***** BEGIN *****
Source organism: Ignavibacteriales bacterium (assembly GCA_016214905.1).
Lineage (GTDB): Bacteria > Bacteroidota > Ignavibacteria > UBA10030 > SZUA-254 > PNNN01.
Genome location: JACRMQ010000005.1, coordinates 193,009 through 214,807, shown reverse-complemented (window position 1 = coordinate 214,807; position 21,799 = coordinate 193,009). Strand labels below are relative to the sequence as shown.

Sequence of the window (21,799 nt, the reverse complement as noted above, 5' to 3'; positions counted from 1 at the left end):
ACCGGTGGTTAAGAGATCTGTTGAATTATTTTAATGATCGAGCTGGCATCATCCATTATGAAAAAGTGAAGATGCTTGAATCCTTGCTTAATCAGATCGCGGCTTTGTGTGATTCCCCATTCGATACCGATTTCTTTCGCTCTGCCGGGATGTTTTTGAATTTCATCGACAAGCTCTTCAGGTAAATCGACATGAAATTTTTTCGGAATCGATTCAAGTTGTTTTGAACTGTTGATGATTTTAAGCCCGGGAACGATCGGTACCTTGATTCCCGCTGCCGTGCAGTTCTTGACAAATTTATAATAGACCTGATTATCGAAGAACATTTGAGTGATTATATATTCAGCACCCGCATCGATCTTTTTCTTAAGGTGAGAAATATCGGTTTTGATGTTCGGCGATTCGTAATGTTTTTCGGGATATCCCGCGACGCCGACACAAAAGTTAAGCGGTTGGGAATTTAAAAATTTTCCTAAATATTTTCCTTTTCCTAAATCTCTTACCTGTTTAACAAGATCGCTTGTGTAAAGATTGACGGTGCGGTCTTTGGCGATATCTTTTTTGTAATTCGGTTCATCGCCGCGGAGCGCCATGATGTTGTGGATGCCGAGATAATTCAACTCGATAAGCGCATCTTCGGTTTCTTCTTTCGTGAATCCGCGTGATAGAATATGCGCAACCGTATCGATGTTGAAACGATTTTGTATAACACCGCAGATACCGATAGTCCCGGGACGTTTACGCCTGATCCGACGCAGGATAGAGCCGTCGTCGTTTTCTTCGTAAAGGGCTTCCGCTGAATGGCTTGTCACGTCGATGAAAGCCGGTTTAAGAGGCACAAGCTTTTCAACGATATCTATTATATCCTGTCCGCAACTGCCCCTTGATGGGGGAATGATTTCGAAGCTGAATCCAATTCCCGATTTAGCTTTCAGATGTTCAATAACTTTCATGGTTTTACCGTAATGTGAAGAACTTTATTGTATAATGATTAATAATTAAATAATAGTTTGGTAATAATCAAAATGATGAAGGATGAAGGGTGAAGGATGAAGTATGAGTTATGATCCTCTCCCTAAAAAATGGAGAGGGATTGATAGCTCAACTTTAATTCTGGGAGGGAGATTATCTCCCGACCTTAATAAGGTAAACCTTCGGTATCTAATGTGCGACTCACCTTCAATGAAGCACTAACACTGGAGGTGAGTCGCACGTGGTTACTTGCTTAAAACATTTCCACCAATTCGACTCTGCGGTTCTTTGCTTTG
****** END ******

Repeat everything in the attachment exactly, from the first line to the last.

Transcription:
Source organism: Ignavibacteriales bacterium (assembly GCA_016214905.1).
Lineage (GTDB): Bacteria > Bacteroidota > Ignavibacteria > UBA10030 > SZUA-254 > PNNN01.
Genome location: JACRMQ010000005.1, coordinates 193,009 through 214,807, shown reverse-complemented (window position 1 = coordinate 214,807; position 21,799 = coordinate 193,009). Strand labels below are relative to the sequence as shown.

Sequence of the window (21,799 nt, the reverse complement as noted above, 5' to 3'; positions counted from 1 at the left end):
ACCGGTGGTTAAGAGATCTGTTGAATTATTTTAATGATCGAGCTGGCATCATCCATTATGAAAAAGTGAAGATGCTTGAATCCTTGCTTAATCAGATCGCGGCTTTGTGTGATTCCCCATTCGATACCGATTTCTTTCGCTCTGCCGGGATGTTTTTGAATTTCATCGACAAGCTCTTCAGGTAAATCGACATGAAATTTTTTCGGAATCGATTCAAGTTGTTTTGAACTGTTGATGATTTTAAGCCCGGGAACGATCGGTACCTTGATTCCCGCTGCCGTGCAGTTCTTGACAAATTTATAATAGACCTGATTATCGAAGAACATTTGAGTGATTATATATTCAGCACCCGCATCGATCTTTTTCTTAAGGTGAGAAATATCGGTTTTGATGTTCGGCGATTCGTAATGTTTTTCGGGATATCCCGCGACGCCGACACAAAAGTTAAGCGGTTGGGAATTTAAAAATTTTCCTAAATATTTTCCTTTTCCTAAATCTCTTACCTGTTTAACAAGATCGCTTGTGTAAAGATTGACGGTGCGGTCTTTGGCGATATCTTTTTTGTAATTCGGTTCATCGCCGCGGAGCGCCATGATGTTGTGGATGCCGAGATAATTCAACTCGATAAGCGCATCTTCGGTTTCTTCTTTCGTGAATCCGCGTGATAGAATATGCGCAACCGTATCGATGTTGAAACGATTTTGTATAACACCGCAGATACCGATAGTCCCGGGACGTTTACGCCTGATCCGACGCAGGATAGAGCCGTCGTCGTTTTCTTCGTAAAGGGCTTCCGCTGAATGGCTTGTCACGTCGATGAAAGCCGGTTTAAGAGGCACAAGCTTTTCAACGATATCTATTATATCCTGTCCGCAACTGCCCCTTGATGGGGGAATGATTTCGAAGCTGAATCCAATTCCCGATTTAGCTTTCAGATGTTCAATAACTTTCATGGTTTTACCGTAATGTGAAGAACTTTATTGTATAATGATTAATAATTAAATAATAGTTTGGTAATAATCAAAATGATGAAGGATGAAGGGTGAAGGATGAAGTATGAGTTATGATCCTCTCCCTAAAAAATGGAGAGGGATTGATAGCTCAACTTTAATTCTGGGAGGGAGATTATCTCCCGACCTTAATAAGGTAAACCTTCGGTATCTAATGTGCGACTCACCTTCAATGAAGCACTAACACTGGAGGTGAGTCGCACGTGGTTACTTGCTTAAAACATTTCCACCAATTCGACTCTGCGGTTCTTTGCTTTG